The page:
‘If you can’t measure it, you can’t improve it’ as the saying goes. At Field we think batteries have enormous potential to improve our electricity system and help us get to net zero by reducing carbon intensity.
But, in order to work out the impact our batteries are having, it’s critically important that we measure that impact accurately.
We track the carbon impact of our battery storage sites very closely, looking at two things:
- The realised carbon impact of each site on a day-to-day basis as it meets the needs of the grid
- A full cradle-to-grave carbon life cycle assessment, which forecasts the impact of our projects over their 20-year lifespan
So, what goes into our life cycle assessment and how do we go about it?
Firstly, our life cycle assessments are independently verified. We always want our calculations and assumptions to stand up to external scrutiny.
Secondly, they’re fully cradle-to-grave – measuring the inputs and outputs from procurement, through construction, to the end of life and recycling stages.
When calculating carbon emissions from building each of our sites, we look at the impact of manufacturing the battery energy storage systems and balance of plant systems, transport to the site, and construction of the site, including cables and building work.
Operational impact is measured through a consistent, clear set of metrics, based on the carbon arbitrage we calculate from a battery’s trading activity. Carbon arbitrage gives us an idea of how much carbon we expect our batteries to help the system avoid producing.
This sounds complicated, but is fairly easy to calculate. We take the difference between the following:
- The grid’s carbon intensity when a battery imports power
- The grid’s carbon intensity when a battery exports supplies to the grid
This calculation accounts for round trip efficiency losses - the amount of energy it takes to withdraw or add to a battery’s power - to make sure we don’t overestimate the impact of our sites.
End of life then looks at the disposal and recycling of the batteries, as well as decommissioning of the site.
What does Field’s life cycle assessment look like so far?
We’re early on in our journey. Our first battery site, in Oldham, has been running for nearly a year, but life cycle assessments are typically calculated over the full lifetime of the asset. As a result, we need to pair the actual carbon we have incurred (during construction for instance), with a detailed forecast of how we will operate our asset in the future in order to avoid carbon.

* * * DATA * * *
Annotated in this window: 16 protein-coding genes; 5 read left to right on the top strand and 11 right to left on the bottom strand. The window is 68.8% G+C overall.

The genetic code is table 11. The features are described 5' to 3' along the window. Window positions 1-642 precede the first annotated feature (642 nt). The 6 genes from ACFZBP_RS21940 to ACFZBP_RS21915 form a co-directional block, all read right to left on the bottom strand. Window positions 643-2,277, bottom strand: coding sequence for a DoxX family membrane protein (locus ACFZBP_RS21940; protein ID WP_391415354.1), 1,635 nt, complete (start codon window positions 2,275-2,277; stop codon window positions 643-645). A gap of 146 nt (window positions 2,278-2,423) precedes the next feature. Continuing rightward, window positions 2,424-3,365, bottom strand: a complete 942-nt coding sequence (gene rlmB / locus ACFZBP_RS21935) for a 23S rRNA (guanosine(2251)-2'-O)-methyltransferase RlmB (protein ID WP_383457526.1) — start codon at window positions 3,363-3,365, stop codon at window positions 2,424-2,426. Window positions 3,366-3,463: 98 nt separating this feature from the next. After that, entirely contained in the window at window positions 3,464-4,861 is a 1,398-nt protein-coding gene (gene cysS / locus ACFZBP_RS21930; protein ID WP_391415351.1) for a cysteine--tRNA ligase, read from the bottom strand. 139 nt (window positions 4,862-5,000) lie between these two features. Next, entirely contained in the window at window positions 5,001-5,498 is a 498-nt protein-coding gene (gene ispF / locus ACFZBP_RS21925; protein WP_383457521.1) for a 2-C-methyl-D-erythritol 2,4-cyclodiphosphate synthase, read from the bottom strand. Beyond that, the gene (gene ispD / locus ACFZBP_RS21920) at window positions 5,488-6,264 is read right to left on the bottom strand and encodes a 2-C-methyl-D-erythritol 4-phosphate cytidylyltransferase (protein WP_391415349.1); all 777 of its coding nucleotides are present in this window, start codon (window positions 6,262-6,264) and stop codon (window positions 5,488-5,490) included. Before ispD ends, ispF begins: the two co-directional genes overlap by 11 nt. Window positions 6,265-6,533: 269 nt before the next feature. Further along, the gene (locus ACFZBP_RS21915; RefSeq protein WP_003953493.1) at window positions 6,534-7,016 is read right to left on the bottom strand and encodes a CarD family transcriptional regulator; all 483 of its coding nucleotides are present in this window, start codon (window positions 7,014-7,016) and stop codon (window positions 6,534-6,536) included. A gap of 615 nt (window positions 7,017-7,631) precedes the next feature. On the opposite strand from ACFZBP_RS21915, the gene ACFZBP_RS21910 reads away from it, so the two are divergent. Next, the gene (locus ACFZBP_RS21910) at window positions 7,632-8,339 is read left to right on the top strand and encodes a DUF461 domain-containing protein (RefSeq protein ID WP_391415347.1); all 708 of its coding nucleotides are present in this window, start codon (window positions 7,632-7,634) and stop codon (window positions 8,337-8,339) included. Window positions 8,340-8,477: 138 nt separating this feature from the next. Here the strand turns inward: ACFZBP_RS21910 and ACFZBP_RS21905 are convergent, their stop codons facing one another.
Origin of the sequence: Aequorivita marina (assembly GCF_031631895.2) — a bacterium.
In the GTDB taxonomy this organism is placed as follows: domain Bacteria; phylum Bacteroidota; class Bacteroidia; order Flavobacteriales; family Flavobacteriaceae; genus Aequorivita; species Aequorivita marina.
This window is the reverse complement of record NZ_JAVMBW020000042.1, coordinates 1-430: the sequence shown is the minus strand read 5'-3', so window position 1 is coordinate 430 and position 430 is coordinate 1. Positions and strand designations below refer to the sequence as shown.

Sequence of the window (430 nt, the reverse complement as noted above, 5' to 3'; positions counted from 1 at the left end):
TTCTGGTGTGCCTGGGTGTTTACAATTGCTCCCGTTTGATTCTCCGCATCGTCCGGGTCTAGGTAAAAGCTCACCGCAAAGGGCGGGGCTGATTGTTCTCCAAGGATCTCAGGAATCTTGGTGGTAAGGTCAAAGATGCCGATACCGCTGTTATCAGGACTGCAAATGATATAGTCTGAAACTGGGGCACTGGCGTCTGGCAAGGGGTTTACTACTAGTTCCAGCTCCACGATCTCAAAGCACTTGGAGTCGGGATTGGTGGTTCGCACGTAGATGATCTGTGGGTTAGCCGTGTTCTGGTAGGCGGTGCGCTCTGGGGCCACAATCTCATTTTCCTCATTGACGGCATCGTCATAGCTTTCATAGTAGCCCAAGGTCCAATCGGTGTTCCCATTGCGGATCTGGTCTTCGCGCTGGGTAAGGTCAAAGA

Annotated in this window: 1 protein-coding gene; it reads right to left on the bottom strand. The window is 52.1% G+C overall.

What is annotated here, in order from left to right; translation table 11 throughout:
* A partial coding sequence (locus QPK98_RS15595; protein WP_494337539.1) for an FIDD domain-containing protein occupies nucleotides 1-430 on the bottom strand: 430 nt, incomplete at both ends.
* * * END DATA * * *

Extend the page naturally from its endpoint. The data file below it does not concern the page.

Oldham’s LCA below (independently validated by DNV) shows the expected impact over a lifetime of a site and its significant carbon saving potential.
We have several more sites in construction that will start operating in 2024. Each and every one will have a life cycle assessment undertaken and independently verified.
Whenever new data becomes available, such as new emissions figures from equipment manufacturers, we update a site’s assessment to reflect it.
How do the different uses of our sites create a different carbon impact?
Batteries are responsible for a fair amount of the power sector’s emissions reduction.
Frequency response or ancillary services, including dynamic containment, can help the system operator resolve disruption faster and more cheaply, sometimes ahead of faults happening, while cutting the emissions associated with fossil fuel plants performing the same role.
A lot of our Oldham battery site’s early work was providing ancillary services.
These charges or discharges of the battery support the smooth, reliable running of the grid, and replace a role traditionally played by much more carbon intensive “gas peaker” plants.
However, our life cycle assessment currently assumes we are always displacing gas peaker plants when we discharge the battery, and assumes we are always acting in the wholesale markets (in order to simplify the forecast a little). This action is where price is highly correlated with carbon arbitrage.
In reality, Oldham is and will continue to perform in the Ancillary Services markets over the next 1-2 years, until moving more into an energy arbitrage strategy. The timing of these services is not correlated at all to carbon arbitrage.
This is why, counterintuitively, our Oldham site gained carbon, rather than avoided it, in its first few months of operation.
Some have suggested assigning a value for avoided carbon to ancillary services, which is something we’re exploring too. After all, we’re eliminating the expensive need to turn on a gas peaker and need to be able to track the full value of bringing more batteries onto the system.
More broadly, Oldham (and other batteries) are starting to do more work in the Balancing Mechanism (National Grid’s marketplace for balancing electricity supply and demand in real time). With more batteries in this marketplace, we will need fewer fossil fuel plants to switch on when demand is high or supplies are tight.
As a result of Oldham’s increasing role in the Balancing Mechanism, the site’s carbon impact is now falling and will keep falling towards ‘carbon negative’ territory. Over time, this will enable us to build a clearer, more accurate picture of how batteries are helping reduce emissions and drive progress on our path to Net Zero.